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The Role of the CMA in Physician Health and Wellness

The CMA strategy is to champion physician health and wellness across the physician lifecycle through leadership and advocacy; and through a lens of shared responsibility — from 'individual' to 'system' — with particular emphasis on system-level initiatives. Although focusing on what physicians can do as individuals has been a major focus within the community to date, strengthening the health and wellness of the physician workforce is a shared responsibility. This emerging frontier involves a collaborative approach, from the top-down, at the system level (e.g., institutions, organizations, community), as well as the bottom-up, individual level (e.g., taking action to maintain personal health and wellness).

Activities and Initiatives


International Conference on Physician Health® 2018 (ICPH)
TORONTO, October 11-13, 2018
Call for abstracts is now closed. Thank you for your submissions.

Major initiatives currently underway:

  • Revised CMA Policy on Physician Health
  • 2017 National Physician Health Survey
  • Collaboration and engagement with national, provincial, and local stakeholders
  • Supporting and working with Provincial Physician Health Programs via the Forum of Canadian Physician Health Programs (FCPHP)
  • Advancing CMA Medical Professionalism Strategic Initiative

Inspiring Happy and Healthy Physicians across the Career Lifecycle

Some of these videos are in French only.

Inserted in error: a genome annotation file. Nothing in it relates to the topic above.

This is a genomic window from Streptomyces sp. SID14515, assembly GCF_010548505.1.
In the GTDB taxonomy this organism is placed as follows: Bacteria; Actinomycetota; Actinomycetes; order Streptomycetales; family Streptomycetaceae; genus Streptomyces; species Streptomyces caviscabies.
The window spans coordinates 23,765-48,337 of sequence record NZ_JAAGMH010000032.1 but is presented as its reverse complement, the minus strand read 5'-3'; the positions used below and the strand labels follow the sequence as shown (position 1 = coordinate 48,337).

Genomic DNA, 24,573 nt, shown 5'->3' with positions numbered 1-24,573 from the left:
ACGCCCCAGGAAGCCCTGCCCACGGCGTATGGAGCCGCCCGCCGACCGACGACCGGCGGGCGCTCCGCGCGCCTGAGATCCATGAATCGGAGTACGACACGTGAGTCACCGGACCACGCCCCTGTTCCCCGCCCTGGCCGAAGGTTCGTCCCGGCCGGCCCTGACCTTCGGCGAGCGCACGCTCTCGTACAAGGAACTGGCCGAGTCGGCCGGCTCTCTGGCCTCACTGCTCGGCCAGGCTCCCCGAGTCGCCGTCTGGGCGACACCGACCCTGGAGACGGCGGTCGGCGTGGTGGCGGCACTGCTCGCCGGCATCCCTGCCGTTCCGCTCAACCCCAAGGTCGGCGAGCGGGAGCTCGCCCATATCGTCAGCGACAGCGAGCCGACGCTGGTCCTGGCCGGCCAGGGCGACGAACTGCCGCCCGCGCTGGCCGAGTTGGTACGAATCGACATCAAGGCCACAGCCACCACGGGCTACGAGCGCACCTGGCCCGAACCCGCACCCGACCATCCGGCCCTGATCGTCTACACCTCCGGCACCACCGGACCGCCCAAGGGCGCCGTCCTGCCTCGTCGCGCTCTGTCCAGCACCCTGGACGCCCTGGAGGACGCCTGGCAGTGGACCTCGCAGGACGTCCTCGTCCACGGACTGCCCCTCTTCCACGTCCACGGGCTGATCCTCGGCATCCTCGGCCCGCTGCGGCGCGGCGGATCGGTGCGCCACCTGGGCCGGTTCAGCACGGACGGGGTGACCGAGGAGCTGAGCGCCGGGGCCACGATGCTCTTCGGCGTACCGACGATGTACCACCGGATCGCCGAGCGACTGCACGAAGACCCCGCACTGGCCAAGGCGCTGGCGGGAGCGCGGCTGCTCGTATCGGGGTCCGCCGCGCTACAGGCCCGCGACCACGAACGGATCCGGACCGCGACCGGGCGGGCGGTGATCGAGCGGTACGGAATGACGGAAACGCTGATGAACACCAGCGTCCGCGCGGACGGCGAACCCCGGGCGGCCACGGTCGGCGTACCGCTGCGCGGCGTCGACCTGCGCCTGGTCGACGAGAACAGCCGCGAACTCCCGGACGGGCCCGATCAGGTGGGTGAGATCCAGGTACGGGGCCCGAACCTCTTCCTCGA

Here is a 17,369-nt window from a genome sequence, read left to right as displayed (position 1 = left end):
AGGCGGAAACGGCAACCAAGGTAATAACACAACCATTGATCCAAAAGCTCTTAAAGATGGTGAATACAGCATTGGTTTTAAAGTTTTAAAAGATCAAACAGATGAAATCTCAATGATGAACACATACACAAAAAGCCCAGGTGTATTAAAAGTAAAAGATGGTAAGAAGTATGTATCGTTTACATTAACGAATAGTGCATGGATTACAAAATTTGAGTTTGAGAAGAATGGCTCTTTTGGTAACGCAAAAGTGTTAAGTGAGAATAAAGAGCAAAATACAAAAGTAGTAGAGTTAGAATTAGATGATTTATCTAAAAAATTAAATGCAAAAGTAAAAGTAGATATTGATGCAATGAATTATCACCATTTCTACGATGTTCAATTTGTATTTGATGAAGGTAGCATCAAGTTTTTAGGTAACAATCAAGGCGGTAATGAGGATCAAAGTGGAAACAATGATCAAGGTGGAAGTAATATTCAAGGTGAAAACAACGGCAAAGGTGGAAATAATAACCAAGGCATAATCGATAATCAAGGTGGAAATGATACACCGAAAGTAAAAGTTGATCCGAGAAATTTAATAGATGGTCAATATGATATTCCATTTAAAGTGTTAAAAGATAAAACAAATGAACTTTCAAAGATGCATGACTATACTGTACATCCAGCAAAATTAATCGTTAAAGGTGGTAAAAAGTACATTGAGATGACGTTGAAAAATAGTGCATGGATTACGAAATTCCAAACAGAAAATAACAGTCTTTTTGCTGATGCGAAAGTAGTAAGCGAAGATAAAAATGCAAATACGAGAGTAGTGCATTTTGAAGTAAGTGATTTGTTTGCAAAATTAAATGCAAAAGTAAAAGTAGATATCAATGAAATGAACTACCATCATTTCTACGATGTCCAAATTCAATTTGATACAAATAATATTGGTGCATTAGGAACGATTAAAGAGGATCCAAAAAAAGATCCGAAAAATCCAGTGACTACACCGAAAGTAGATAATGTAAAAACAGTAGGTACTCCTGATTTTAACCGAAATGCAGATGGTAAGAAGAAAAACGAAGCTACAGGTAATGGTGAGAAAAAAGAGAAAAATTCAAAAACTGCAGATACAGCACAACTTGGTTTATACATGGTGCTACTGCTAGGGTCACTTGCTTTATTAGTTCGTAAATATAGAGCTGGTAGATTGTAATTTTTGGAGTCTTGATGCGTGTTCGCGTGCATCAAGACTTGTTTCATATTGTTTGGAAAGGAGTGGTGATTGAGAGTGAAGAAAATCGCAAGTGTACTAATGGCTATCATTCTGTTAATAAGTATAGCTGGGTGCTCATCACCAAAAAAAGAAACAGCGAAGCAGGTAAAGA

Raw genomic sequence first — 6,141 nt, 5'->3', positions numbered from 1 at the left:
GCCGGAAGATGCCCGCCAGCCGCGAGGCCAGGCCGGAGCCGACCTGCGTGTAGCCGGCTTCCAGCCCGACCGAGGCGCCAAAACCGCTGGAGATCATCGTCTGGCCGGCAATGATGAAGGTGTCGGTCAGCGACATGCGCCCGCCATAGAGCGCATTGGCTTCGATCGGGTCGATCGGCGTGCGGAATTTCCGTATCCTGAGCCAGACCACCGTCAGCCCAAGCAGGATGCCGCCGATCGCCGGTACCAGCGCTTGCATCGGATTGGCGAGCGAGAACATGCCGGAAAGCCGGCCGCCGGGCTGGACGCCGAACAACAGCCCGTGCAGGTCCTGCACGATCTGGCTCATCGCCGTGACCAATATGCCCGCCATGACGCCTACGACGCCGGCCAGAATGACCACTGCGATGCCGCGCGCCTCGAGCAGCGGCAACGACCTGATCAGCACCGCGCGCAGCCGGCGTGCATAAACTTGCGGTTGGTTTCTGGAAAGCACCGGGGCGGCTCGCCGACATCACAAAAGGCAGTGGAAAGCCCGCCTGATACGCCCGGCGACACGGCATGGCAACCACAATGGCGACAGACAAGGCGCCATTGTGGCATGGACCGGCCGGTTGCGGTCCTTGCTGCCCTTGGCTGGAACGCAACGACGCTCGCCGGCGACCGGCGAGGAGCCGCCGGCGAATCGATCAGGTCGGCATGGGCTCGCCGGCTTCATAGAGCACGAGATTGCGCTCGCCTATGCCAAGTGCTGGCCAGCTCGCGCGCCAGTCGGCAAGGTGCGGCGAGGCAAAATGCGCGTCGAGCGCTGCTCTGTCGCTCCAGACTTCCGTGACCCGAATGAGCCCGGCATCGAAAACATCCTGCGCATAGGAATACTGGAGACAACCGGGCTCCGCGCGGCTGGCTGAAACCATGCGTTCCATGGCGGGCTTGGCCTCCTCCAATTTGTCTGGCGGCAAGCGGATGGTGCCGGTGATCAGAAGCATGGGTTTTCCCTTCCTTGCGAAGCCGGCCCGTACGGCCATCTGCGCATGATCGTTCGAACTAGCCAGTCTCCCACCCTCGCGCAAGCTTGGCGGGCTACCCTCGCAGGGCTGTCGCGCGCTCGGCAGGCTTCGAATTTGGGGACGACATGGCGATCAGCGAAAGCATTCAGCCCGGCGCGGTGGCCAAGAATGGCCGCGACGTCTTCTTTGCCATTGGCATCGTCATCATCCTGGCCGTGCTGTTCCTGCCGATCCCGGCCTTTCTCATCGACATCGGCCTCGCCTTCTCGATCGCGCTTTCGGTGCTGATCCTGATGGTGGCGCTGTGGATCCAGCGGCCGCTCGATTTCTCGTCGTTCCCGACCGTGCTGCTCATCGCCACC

Physician Health and Wellness

Physician health and wellness is an issue that resonates with CMA members across the continuum of their career, from medical training, through practice. Despite its rewards, medicine can be a demanding profession with tremendous responsibility. Although important strides have been made to enhance the health and wellness of the physician workforce, barriers remain. Evidence has repeatedly demonstrated that many physicians face a growing list of adverse outcomes, including troubling rates of burnout, depression, substance abuse, suicide and suicidal ideation. These are linked to a myriad of contributing factors, including:

  • disruptive work environments,
  • restricted autonomy,
  • heavy workloads,
  • long hours and fatigue,
  • reduced work-life balance,
  • financial strain,
  • high expectations,
  • stigma,
  • influences within medical culture

Compounding such outcomes for the individual physician, evidence links physician health and wellness to quality of care and patient safety. It is not surprising that the health of Canada’s physician workforce has become an area of public concern.

What Makes a Physician ‘Well’?

It is important to envision health and wellness beyond the presence or absence of disease or infirmity. Maintaining a sense of wellness involves attuning to a multitude of interconnected factors including physical, mental (psychological/emotional), and social. Others may involve environmental, occupational, and intellectual.

Leading from the WHO’s Position Statement on Physician Health, physican health and wellness can be conceptualized as the:

  • Prevention and treatment of acute or chronic issues experienced by physicians, resulting from occupational stressors and hazards
  • Optimization of multiple factors affecting health and wellness

Physical Health:

Being physically active and eating a healthy diet can boost energy, reduce fatigue and help you maintain stamina throughout your daily schedule.

Mental Health:

Physicians in good psychological health report fewer medical errors, fewer patient safety incidents, higher productivity and more sustainable practice.

Social Health:

Maintaining personal and professional relationships can promote positive health and wellness outcomes, and concepts such as mentorship and peer-support are linked to career development and job satisfaction.